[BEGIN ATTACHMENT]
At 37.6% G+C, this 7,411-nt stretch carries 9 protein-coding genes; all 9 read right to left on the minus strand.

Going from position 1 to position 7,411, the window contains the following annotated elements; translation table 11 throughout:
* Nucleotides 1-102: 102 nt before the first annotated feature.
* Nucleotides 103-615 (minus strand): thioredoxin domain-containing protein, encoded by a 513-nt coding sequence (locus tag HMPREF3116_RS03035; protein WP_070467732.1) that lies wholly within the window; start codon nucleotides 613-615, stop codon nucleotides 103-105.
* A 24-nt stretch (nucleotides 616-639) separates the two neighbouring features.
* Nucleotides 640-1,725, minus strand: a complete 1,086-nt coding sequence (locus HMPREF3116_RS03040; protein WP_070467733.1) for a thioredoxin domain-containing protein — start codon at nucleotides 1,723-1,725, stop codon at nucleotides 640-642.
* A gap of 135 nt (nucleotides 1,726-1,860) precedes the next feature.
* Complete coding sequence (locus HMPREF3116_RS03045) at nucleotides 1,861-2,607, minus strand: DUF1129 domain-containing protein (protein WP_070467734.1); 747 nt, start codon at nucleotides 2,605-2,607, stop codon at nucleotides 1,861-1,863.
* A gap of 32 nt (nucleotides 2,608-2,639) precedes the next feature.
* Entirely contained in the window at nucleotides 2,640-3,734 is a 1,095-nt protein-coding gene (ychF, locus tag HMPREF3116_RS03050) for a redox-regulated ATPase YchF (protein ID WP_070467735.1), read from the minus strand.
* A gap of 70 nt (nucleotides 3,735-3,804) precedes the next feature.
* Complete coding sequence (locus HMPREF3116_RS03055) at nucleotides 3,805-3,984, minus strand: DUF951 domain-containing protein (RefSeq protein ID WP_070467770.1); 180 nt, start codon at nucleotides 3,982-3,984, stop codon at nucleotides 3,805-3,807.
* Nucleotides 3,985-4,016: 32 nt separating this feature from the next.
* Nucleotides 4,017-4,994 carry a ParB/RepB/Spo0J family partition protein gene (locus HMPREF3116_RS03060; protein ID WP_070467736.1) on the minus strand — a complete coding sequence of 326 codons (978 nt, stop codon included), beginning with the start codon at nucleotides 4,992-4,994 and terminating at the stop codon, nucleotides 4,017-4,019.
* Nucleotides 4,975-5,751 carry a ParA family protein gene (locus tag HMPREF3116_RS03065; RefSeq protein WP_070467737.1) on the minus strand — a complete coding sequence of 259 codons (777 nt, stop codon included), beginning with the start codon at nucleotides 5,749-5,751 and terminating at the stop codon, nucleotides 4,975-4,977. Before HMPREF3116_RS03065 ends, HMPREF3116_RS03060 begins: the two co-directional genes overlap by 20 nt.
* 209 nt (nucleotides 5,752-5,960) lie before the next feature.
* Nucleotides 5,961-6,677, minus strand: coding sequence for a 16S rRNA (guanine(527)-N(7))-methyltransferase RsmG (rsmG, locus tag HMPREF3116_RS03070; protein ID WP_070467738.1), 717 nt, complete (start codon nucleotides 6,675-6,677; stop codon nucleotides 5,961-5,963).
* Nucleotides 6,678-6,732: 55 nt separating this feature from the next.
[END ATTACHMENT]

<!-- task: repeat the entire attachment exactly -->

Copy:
At 37.6% G+C, this 7,411-nt stretch carries 9 protein-coding genes; all 9 read right to left on the minus strand.

Going from position 1 to position 7,411, the window contains the following annotated elements; translation table 11 throughout:
* Nucleotides 1-102: 102 nt before the first annotated feature.
* Nucleotides 103-615 (minus strand): thioredoxin domain-containing protein, encoded by a 513-nt coding sequence (locus tag HMPREF3116_RS03035; protein WP_070467732.1) that lies wholly within the window; start codon nucleotides 613-615, stop codon nucleotides 103-105.
* A 24-nt stretch (nucleotides 616-639) separates the two neighbouring features.
* Nucleotides 640-1,725, minus strand: a complete 1,086-nt coding sequence (locus HMPREF3116_RS03040; protein WP_070467733.1) for a thioredoxin domain-containing protein — start codon at nucleotides 1,723-1,725, stop codon at nucleotides 640-642.
* A gap of 135 nt (nucleotides 1,726-1,860) precedes the next feature.
* Complete coding sequence (locus HMPREF3116_RS03045) at nucleotides 1,861-2,607, minus strand: DUF1129 domain-containing protein (protein WP_070467734.1); 747 nt, start codon at nucleotides 2,605-2,607, stop codon at nucleotides 1,861-1,863.
* A gap of 32 nt (nucleotides 2,608-2,639) precedes the next feature.
* Entirely contained in the window at nucleotides 2,640-3,734 is a 1,095-nt protein-coding gene (ychF, locus tag HMPREF3116_RS03050) for a redox-regulated ATPase YchF (protein ID WP_070467735.1), read from the minus strand.
* A gap of 70 nt (nucleotides 3,735-3,804) precedes the next feature.
* Complete coding sequence (locus HMPREF3116_RS03055) at nucleotides 3,805-3,984, minus strand: DUF951 domain-containing protein (RefSeq protein ID WP_070467770.1); 180 nt, start codon at nucleotides 3,982-3,984, stop codon at nucleotides 3,805-3,807.
* Nucleotides 3,985-4,016: 32 nt separating this feature from the next.
* Nucleotides 4,017-4,994 carry a ParB/RepB/Spo0J family partition protein gene (locus HMPREF3116_RS03060; protein ID WP_070467736.1) on the minus strand — a complete coding sequence of 326 codons (978 nt, stop codon included), beginning with the start codon at nucleotides 4,992-4,994 and terminating at the stop codon, nucleotides 4,017-4,019.
* Nucleotides 4,975-5,751 carry a ParA family protein gene (locus tag HMPREF3116_RS03065; RefSeq protein WP_070467737.1) on the minus strand — a complete coding sequence of 259 codons (777 nt, stop codon included), beginning with the start codon at nucleotides 5,749-5,751 and terminating at the stop codon, nucleotides 4,975-4,977. Before HMPREF3116_RS03065 ends, HMPREF3116_RS03060 begins: the two co-directional genes overlap by 20 nt.
* 209 nt (nucleotides 5,752-5,960) lie before the next feature.
* Nucleotides 5,961-6,677, minus strand: coding sequence for a 16S rRNA (guanine(527)-N(7))-methyltransferase RsmG (rsmG, locus tag HMPREF3116_RS03070; protein ID WP_070467738.1), 717 nt, complete (start codon nucleotides 6,675-6,677; stop codon nucleotides 5,961-5,963).
* Nucleotides 6,678-6,732: 55 nt separating this feature from the next.